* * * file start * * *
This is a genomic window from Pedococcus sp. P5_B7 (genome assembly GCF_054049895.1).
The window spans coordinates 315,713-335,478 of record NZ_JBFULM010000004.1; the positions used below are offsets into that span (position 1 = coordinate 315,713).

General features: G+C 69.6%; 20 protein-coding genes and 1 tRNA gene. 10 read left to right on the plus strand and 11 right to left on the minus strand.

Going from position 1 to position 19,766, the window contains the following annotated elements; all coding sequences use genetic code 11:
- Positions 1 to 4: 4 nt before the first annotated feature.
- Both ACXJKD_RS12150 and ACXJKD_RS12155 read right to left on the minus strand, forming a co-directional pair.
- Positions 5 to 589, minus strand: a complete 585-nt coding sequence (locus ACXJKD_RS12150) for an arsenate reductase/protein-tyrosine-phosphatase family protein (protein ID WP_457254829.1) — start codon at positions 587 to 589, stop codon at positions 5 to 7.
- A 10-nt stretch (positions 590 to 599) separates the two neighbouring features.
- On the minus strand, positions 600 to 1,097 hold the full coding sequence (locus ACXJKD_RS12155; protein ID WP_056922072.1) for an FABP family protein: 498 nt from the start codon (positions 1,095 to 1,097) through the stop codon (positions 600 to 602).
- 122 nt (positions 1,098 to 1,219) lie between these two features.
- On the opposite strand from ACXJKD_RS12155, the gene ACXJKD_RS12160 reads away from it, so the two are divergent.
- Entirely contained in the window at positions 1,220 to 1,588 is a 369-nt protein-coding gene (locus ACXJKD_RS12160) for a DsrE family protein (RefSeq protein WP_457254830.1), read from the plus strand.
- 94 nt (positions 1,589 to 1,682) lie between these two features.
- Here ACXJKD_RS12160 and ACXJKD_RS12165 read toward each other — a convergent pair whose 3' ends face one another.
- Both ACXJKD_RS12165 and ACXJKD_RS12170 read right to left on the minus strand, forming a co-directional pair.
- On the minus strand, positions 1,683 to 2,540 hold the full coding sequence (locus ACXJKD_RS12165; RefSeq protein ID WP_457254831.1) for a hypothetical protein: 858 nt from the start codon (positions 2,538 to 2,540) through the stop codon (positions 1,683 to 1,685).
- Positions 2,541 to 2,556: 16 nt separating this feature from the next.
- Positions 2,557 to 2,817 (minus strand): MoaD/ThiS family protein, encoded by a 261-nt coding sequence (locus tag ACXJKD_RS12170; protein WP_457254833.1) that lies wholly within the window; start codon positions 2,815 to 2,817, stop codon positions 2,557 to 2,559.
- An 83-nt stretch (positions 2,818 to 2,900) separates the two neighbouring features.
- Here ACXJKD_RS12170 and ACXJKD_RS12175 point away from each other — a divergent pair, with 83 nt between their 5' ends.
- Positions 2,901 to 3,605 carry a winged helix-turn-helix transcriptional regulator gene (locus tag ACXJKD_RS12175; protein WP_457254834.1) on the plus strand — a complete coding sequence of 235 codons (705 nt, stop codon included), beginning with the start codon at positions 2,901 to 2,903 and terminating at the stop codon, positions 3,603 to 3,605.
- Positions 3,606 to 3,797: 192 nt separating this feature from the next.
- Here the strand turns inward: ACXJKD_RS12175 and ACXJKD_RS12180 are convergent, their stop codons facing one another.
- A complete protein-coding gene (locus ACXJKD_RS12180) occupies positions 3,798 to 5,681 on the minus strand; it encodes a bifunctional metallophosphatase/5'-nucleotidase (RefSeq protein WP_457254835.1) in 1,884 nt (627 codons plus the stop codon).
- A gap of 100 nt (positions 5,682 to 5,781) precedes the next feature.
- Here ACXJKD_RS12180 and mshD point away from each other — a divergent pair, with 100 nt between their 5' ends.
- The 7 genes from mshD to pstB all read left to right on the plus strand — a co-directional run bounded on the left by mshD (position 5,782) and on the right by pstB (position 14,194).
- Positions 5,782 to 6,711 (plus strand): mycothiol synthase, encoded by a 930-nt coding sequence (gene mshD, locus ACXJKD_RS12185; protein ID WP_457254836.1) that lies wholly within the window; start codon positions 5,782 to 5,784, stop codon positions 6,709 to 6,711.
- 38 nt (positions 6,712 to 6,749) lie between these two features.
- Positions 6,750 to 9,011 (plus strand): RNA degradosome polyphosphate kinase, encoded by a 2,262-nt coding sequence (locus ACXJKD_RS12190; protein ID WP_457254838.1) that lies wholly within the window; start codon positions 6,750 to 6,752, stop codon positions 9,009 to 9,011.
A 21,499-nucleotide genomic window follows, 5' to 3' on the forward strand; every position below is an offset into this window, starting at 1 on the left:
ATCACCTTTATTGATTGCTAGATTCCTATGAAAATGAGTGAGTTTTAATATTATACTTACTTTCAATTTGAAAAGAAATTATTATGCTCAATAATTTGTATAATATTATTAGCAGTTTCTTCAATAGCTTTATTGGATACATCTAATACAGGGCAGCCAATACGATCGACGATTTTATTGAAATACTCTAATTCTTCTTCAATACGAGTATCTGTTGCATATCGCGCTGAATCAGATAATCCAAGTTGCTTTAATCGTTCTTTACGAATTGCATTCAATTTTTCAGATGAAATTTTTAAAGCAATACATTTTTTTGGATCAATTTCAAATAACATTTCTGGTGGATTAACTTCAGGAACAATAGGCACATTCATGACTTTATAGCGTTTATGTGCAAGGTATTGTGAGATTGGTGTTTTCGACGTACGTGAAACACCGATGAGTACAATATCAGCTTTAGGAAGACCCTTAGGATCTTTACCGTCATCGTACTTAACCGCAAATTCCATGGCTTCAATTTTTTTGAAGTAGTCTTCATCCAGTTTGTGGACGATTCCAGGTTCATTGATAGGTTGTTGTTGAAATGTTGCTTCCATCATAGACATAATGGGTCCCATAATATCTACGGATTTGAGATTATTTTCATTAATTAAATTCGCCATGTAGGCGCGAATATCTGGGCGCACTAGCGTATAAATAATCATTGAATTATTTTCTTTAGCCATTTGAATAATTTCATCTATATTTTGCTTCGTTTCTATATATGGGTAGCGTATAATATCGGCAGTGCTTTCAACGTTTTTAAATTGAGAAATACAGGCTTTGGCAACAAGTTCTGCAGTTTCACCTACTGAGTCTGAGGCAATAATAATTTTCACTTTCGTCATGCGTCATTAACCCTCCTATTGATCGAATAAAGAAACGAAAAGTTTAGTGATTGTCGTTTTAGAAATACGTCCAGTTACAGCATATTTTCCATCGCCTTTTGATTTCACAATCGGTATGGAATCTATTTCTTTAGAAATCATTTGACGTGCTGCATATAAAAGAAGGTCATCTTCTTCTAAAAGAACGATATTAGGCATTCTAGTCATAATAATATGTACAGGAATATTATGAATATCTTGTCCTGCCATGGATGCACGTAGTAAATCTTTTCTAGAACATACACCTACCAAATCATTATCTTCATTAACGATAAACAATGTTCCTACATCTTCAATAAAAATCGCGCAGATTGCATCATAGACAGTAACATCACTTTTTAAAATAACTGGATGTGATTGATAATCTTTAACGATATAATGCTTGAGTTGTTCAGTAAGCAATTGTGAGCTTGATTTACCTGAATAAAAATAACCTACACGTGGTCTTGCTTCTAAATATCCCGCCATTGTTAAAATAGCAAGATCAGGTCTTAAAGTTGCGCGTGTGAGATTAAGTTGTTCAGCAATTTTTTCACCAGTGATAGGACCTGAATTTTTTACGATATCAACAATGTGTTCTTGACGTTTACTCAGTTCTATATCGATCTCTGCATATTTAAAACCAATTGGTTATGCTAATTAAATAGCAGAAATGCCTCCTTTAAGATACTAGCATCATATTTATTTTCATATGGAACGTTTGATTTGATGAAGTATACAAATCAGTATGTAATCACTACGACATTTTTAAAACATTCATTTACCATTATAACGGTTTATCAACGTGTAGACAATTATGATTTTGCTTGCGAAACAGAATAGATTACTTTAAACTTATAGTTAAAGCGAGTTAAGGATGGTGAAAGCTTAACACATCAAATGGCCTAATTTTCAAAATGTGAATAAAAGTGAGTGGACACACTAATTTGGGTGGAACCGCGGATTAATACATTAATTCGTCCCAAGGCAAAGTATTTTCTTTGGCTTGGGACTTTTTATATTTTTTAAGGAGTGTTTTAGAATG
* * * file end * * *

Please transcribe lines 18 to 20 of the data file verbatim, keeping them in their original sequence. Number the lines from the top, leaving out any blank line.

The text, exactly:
- Positions 2,557 to 2,817 (minus strand): MoaD/ThiS family protein, encoded by a 261-nt coding sequence (locus tag ACXJKD_RS12170; protein WP_457254833.1) that lies wholly within the window; start codon positions 2,815 to 2,817, stop codon positions 2,557 to 2,559.
- An 83-nt stretch (positions 2,818 to 2,900) separates the two neighbouring features.
- Here ACXJKD_RS12170 and ACXJKD_RS12175 point away from each other — a divergent pair, with 83 nt between their 5' ends.